Friday, October 23, 2009

Cat birthday party

We adopted our cat, Ginger, on Grace's 5th birthday in the middle of February 1999. She was a small kitten then, estimated to be about four months old. So let's do the math. A kitten that is roughly four months old in the middle of February was born sometime in October. But we don't know the day. We've always said her birthday was Halloween.

So this Halloween our cat Ginger will be 11 years old.

We've never done anything for her birthday in the past. It's kind of a corny thing to do, right? Besides, what are you going to do that's not going to freak the cat out? Invite the neighbor cats over? Or maybe the strays? Better yet, let's invite the neighborhood dogs over! Or maybe just a bunch of our loud, raucous human friends who happen to like cats!

She'd be hiding in the closet throwing up within 15 minutes. Some birthday party.

We did think of inviting all the creatures in our backyard over for a party. The stray who comes around every afternoon and starts a hissing match with her, some squirrels and a few chipmunks, three birds, one of the deer, a rabbit and a mole. I told my husband it sounded like a Disney movie. Or rather, a mash up of Disney movies.

I have a better idea. Let's throw her a party here at my blog. Here's how it'll go:
  1. Create a jpg a picture of your pet. You can make it a simple photo and send text along in an email. Or you can jazz it up to the max in photoshop. It can look anyway you like. Just make sure it's a jpg file.
  2. Send it to me, along with your name as you would like it to appear and the address of your blog or other website you'd like to link to.
  3. Get it to me by midnight, Oct 29th. (Meaning, the END of the day of the 29th, not the start.)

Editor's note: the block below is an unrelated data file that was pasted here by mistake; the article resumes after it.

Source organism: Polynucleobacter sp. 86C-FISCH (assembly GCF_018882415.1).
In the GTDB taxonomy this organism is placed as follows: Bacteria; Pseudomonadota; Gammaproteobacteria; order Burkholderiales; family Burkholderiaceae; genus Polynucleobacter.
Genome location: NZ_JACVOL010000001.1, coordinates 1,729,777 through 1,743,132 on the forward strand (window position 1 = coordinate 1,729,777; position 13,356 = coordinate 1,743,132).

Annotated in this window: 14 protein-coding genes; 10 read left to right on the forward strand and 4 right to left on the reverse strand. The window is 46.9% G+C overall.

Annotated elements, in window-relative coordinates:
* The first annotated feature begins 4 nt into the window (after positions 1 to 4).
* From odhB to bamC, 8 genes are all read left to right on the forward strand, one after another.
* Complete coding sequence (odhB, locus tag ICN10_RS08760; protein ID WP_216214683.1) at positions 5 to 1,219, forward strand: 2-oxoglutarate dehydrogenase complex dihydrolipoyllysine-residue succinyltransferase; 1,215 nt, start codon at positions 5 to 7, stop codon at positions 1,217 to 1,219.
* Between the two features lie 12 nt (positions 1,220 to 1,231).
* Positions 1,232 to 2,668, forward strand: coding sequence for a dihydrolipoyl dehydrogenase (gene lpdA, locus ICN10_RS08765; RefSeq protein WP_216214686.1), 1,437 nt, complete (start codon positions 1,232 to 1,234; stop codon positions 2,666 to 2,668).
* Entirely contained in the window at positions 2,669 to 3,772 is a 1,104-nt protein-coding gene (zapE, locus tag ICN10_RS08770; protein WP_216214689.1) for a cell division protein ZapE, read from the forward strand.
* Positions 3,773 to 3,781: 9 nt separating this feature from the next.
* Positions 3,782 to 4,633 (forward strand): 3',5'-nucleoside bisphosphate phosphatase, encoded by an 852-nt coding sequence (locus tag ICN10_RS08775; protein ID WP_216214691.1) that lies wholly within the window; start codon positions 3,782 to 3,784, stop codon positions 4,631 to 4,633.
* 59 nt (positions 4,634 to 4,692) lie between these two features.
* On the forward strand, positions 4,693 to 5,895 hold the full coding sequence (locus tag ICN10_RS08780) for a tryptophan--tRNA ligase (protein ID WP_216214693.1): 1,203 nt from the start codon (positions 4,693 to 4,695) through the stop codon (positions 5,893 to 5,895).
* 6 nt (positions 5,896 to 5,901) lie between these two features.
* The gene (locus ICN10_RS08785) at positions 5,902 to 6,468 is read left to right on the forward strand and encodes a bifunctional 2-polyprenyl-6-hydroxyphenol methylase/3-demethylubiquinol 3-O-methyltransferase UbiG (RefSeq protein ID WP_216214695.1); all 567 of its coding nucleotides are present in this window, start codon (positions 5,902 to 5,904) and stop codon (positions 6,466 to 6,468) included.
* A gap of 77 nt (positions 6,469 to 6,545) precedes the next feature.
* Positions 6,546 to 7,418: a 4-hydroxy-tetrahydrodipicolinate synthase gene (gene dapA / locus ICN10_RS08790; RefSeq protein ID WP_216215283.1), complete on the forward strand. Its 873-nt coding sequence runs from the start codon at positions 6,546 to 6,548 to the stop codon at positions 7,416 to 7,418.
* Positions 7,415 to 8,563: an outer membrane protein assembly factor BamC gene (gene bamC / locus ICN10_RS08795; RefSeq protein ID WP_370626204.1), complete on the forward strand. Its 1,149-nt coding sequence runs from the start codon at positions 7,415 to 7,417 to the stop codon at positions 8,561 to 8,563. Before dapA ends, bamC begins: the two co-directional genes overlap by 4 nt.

4. I'll post all the submissions here on Halloween and we'll have a birthday party for our family's cat, Ginger, that day here.
Very good? Very good. Help an old cat out and give her the party she's always deserved and never gotten.

Thursday, October 22, 2009

The trouble with psychiatric evaluation

I think I have hit a wall and I'm not sure I can ever get around it. I had to be linguist so that I wouldn't be able to answer simple questions...

Every so often, before I see my therapist, I have to fill out a battery of questions about how I feel, how my sleep is, do I feel sad or anxious, and a bunch of other stuff she would care about while treating me. The answers required are always on some sort of a Likert scale, like this:
In the past 2 weeks, have you been able to see the funny side of things?
  • As much as I ever could
  • Not quite so much now
  • Definitely not so much now
  • Not at all
Sounds easy enough, right? Well, here's where I hit a wall:
Try to characterize your mood in the last two weeks:
"I was always worrying about something."
  • never
  • very rarely
  • rarely
  • sometimes
  • often
  • very often
  • almost constantly
How am I supposed to answer that if I was worried a couple times on a few days? What does it mean to say "I was always worrying about something sometimes" ?!?!???!!!?


And just for kicks, here's my favorite question that I get to answer:
Have you felt peaceful and calm?
  • all of the time
  • most of the time
  • a good bit of the time
  • some of the time
  • a little of the time
  • none of the time
Have YOU felt peaceful and calm during the last two weeks? I feel like if I answer "all of the time" that I should walk into my therapist's office and say, "I'm cured! I'm outta here!"